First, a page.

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Review | The Gap | Hope Mill Theatre | 20/02/2024



Known for bringing great theatre with outstanding acting talent in an intimate setting, Hope Mill Theatre’s reputation is recognised nationally. With this acclaim comes expectation with each production they put on. Fortunately The Gap is an undeniable hit!


This world premiere production, from renowned Lancashire playwright Jim Cartwright is filled this play with northern charm throughout. We follow friends Corral (Denise Welch) and Walter (Matthew Kelly) on a lifelong journey’s, both together and apart.


We first meet the inseparable pair as they try to decide whether to escape northern life for the bright lights of London or stay put. This immediately makes the audience invest in them both, despite their very clear differences. Even as they find their own paths in life, the audience still care for each of them due to strong character development through Cartwright’s trademark dialogue. The only place where this perhaps misfires is in the first act when an abundance of 50s/60s references alienate younger audiences members who miss out on a long run of jokes, myself included.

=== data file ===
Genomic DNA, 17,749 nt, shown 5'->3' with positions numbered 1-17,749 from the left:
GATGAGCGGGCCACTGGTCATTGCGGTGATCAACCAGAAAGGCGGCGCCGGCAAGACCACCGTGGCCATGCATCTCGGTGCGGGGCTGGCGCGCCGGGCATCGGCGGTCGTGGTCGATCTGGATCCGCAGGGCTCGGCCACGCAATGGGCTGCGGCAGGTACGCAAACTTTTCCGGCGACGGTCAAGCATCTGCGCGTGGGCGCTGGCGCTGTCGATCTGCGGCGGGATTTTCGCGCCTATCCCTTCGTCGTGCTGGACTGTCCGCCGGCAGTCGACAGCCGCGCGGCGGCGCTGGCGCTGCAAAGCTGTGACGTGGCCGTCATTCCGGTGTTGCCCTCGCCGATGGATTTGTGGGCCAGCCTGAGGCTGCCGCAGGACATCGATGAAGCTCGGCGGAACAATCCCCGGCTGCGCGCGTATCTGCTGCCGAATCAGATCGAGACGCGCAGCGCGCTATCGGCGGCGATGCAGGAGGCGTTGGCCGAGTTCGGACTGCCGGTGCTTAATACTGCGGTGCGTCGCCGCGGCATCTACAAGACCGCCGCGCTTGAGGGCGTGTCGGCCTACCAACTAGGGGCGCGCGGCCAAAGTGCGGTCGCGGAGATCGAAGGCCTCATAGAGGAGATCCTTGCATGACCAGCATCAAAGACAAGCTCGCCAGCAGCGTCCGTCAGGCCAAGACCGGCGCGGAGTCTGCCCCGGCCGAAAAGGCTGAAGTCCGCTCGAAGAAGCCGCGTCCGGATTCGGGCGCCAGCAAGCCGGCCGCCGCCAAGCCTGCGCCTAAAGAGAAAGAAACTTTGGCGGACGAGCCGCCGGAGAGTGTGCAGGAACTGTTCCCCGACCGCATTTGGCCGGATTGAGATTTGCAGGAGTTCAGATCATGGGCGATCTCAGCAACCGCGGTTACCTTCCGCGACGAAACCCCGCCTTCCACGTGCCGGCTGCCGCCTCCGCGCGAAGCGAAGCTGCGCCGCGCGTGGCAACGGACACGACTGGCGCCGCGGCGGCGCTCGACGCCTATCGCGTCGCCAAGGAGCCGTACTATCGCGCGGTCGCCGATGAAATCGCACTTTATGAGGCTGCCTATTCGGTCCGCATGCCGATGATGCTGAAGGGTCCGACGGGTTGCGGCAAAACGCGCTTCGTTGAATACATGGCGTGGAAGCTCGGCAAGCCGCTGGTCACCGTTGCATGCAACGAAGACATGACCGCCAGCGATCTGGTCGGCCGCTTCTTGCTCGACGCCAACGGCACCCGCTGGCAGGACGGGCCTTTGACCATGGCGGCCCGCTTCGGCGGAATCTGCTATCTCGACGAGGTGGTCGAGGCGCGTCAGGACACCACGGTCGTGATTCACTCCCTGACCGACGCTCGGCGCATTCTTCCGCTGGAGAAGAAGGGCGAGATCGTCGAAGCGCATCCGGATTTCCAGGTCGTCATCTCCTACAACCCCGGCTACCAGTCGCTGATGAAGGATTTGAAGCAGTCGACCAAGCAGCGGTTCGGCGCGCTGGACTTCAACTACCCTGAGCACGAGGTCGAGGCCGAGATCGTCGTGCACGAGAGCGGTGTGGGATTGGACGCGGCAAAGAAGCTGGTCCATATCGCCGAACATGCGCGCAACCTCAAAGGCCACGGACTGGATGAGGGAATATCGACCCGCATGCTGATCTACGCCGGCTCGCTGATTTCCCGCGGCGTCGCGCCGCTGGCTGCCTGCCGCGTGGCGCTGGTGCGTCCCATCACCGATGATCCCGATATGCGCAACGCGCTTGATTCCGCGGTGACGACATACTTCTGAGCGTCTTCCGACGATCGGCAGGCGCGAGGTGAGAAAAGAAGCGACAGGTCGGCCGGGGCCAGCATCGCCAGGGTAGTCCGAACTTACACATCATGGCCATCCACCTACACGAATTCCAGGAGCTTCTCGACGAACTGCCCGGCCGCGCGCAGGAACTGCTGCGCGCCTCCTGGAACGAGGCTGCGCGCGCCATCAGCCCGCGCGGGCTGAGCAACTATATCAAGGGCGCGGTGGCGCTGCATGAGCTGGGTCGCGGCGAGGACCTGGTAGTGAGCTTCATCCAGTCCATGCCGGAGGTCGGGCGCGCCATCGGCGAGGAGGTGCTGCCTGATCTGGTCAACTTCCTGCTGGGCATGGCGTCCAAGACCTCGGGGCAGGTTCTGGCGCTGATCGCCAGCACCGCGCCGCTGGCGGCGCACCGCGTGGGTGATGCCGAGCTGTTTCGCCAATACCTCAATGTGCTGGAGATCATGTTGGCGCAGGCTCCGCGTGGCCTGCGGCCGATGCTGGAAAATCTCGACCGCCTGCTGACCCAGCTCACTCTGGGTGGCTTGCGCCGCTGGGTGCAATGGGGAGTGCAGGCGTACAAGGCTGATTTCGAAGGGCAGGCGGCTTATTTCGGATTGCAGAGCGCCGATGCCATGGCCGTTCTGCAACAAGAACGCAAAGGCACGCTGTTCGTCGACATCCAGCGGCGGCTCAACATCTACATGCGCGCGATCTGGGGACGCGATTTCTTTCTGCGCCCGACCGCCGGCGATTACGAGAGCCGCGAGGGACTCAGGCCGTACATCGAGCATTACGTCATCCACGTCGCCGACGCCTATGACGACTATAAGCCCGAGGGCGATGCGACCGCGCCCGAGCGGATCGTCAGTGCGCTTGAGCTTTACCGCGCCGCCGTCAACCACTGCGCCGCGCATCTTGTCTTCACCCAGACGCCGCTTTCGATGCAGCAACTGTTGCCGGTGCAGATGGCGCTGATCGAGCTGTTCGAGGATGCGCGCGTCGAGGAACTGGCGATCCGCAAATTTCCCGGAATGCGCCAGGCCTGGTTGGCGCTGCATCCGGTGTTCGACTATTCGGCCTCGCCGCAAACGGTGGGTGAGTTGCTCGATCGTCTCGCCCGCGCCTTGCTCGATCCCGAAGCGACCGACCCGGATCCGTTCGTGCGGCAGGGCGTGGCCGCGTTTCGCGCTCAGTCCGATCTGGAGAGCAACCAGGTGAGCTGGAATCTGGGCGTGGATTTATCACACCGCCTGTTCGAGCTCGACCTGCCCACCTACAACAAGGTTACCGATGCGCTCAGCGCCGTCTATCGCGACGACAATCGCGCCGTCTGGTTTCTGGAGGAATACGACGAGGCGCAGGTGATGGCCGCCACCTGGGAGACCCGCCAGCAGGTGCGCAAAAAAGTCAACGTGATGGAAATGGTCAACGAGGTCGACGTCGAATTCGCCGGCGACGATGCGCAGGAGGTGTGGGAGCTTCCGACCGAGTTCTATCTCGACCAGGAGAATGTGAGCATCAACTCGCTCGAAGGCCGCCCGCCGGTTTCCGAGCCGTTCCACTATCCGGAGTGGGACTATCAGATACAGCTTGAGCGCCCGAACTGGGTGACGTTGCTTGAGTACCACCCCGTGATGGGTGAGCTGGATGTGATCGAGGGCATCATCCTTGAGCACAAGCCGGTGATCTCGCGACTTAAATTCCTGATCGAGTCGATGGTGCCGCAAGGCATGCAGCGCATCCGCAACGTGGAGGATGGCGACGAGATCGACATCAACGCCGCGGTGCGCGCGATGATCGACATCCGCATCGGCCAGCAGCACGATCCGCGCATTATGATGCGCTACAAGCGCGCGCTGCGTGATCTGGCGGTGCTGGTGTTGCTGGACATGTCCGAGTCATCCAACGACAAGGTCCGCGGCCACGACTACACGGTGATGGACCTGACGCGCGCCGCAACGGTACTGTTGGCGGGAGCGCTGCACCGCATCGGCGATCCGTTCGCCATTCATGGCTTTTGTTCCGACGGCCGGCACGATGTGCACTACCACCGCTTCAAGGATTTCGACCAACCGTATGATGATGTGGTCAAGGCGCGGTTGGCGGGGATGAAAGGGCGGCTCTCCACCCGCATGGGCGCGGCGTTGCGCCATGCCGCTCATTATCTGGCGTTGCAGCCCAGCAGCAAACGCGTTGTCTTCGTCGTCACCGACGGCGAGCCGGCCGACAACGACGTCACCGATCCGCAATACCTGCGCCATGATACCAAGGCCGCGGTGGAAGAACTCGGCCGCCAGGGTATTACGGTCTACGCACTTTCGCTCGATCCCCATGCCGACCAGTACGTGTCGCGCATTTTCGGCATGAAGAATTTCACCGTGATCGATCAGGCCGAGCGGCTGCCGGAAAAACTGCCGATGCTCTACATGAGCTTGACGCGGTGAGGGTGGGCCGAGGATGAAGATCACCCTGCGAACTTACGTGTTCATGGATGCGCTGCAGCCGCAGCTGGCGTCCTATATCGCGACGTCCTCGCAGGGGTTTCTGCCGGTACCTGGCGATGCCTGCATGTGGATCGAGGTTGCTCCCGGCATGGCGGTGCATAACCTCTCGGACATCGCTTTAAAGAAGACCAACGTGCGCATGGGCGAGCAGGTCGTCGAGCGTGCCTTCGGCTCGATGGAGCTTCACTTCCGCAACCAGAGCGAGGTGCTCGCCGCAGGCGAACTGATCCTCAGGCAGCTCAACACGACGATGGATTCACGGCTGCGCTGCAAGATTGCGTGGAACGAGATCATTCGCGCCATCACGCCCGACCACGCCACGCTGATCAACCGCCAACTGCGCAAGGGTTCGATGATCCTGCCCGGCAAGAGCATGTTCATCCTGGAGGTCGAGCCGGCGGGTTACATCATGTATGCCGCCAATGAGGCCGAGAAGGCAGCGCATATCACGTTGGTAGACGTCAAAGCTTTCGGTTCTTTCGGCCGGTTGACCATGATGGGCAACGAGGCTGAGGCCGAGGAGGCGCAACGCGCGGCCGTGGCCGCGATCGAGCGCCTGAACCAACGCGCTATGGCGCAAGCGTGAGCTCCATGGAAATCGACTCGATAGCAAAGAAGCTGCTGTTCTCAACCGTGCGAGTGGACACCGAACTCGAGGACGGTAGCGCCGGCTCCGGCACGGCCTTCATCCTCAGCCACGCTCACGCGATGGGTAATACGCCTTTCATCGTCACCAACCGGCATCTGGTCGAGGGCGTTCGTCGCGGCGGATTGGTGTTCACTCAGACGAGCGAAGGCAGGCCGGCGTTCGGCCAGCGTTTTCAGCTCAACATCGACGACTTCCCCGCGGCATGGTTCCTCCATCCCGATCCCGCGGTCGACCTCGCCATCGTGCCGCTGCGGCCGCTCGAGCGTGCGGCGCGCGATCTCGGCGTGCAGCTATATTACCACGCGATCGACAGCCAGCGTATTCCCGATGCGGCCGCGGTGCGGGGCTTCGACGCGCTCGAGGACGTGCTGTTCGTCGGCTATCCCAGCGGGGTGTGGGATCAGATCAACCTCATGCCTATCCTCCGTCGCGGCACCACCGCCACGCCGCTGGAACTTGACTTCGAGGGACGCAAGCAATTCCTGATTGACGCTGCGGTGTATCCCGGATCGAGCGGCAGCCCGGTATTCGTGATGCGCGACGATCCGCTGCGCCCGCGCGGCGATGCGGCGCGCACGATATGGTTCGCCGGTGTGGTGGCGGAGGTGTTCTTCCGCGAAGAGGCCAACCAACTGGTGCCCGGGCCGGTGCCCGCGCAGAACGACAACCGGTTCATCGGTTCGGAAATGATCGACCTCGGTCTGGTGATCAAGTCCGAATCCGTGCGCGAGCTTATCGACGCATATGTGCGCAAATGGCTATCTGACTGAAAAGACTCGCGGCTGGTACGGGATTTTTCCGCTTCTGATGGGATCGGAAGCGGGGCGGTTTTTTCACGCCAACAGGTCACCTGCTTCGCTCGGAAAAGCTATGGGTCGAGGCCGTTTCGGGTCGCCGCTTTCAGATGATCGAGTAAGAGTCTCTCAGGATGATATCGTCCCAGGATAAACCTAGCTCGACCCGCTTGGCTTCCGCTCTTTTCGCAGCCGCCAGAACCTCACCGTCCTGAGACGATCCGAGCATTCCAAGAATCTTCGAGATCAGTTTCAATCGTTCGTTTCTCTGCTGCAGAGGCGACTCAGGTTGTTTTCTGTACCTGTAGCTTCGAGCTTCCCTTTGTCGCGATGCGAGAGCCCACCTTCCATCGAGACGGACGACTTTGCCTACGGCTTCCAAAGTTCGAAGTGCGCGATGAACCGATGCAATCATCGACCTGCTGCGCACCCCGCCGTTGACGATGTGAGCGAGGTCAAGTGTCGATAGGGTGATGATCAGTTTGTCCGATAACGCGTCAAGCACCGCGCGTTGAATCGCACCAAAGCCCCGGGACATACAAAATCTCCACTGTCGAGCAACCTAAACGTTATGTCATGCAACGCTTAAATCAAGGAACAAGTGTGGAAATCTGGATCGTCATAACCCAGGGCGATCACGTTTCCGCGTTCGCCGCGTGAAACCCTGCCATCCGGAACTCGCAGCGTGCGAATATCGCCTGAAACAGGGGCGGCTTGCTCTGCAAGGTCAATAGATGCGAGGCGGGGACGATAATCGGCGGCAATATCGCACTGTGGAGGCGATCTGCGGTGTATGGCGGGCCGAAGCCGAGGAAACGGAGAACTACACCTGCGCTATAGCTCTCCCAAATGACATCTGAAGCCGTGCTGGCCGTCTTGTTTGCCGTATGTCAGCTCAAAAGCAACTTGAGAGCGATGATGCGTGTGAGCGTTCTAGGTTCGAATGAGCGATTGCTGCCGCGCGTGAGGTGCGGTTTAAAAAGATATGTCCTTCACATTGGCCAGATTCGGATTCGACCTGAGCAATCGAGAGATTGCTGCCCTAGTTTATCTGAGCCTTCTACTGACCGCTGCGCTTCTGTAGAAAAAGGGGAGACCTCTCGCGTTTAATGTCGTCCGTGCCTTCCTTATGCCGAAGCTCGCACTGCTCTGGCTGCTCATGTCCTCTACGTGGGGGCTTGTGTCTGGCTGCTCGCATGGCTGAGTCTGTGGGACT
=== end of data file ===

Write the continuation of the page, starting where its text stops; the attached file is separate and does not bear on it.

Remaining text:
As ever for Hope Mill’s productions, they have utilised the space beautifully. The use of projections on sliding walls works really well at moving the story along. A more central view would be advisable though, as being sat to one side can take away from the magic of theatre, with stagehands being seen at several points. This is of course a minor gripe, but one that did take me out of the moment on occasion.


The acting in this two hander was undeniably fantastic. Denise Welch shines as Corral, bringing warmth and heart to each and every moment. Whilst her character may not always be the easiest to be friends with, Walter (Matthew Kelly) helps create a believable and tight bond between the pair. Welch in particular had the crowd in the palm of her hand in the racier scenes. When we see her as a sex telephone line worker, the entire crowd were in hysterics. There are some real belly laughs throughout that make this show the perfect tonic to a cold February evening. It isn’t all fun and giggles, with some beautifully tender scenes breaking hearts as the play concludes.


It is never fully confirmed what ‘the gap’ actually is. Is it geographical? Is it time spent apart? Or is it clothing related as Corral leads us to believe! One thing is for sure though, this new play has something for everyone with the careful balance of tender and comedy.


The Gap is on at Hope Mill Theatre until 16 March 2024.






Note: My ticket was gifted. Irrespective of whether a show is gifted or bought, I always ensure that my reviews are fair and based on my honest opinion alone.


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